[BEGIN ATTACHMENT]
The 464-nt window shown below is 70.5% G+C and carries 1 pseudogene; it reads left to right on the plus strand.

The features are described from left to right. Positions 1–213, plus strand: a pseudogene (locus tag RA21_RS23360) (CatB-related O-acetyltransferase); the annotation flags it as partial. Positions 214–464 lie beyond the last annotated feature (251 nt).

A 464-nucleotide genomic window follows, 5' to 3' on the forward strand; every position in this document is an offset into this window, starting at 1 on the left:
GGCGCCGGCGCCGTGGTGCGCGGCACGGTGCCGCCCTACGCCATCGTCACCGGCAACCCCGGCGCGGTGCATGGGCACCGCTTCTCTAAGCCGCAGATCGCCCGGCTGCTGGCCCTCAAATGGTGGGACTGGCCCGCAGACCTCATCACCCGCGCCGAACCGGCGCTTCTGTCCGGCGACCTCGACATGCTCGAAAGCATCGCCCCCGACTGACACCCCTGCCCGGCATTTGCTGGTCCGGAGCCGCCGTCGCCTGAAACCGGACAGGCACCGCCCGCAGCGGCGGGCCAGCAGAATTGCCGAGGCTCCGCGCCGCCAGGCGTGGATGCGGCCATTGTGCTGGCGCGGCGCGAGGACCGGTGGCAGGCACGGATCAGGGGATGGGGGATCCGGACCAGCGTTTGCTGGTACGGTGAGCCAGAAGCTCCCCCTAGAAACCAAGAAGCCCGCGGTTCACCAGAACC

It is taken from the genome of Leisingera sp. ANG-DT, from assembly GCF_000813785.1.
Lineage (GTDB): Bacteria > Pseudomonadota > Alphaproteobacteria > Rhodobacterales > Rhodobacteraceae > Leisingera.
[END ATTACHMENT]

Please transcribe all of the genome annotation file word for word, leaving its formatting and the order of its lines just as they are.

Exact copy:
The 464-nt window shown below is 70.5% G+C and carries 1 pseudogene; it reads left to right on the plus strand.

The features are described from left to right. Positions 1–213, plus strand: a pseudogene (locus tag RA21_RS23360) (CatB-related O-acetyltransferase); the annotation flags it as partial. Positions 214–464 lie beyond the last annotated feature (251 nt).

A 464-nucleotide genomic window follows, 5' to 3' on the forward strand; every position in this document is an offset into this window, starting at 1 on the left:
GGCGCCGGCGCCGTGGTGCGCGGCACGGTGCCGCCCTACGCCATCGTCACCGGCAACCCCGGCGCGGTGCATGGGCACCGCTTCTCTAAGCCGCAGATCGCCCGGCTGCTGGCCCTCAAATGGTGGGACTGGCCCGCAGACCTCATCACCCGCGCCGAACCGGCGCTTCTGTCCGGCGACCTCGACATGCTCGAAAGCATCGCCCCCGACTGACACCCCTGCCCGGCATTTGCTGGTCCGGAGCCGCCGTCGCCTGAAACCGGACAGGCACCGCCCGCAGCGGCGGGCCAGCAGAATTGCCGAGGCTCCGCGCCGCCAGGCGTGGATGCGGCCATTGTGCTGGCGCGGCGCGAGGACCGGTGGCAGGCACGGATCAGGGGATGGGGGATCCGGACCAGCGTTTGCTGGTACGGTGAGCCAGAAGCTCCCCCTAGAAACCAAGAAGCCCGCGGTTCACCAGAACC

It is taken from the genome of Leisingera sp. ANG-DT, from assembly GCF_000813785.1.
Lineage (GTDB): Bacteria > Pseudomonadota > Alphaproteobacteria > Rhodobacterales > Rhodobacteraceae > Leisingera.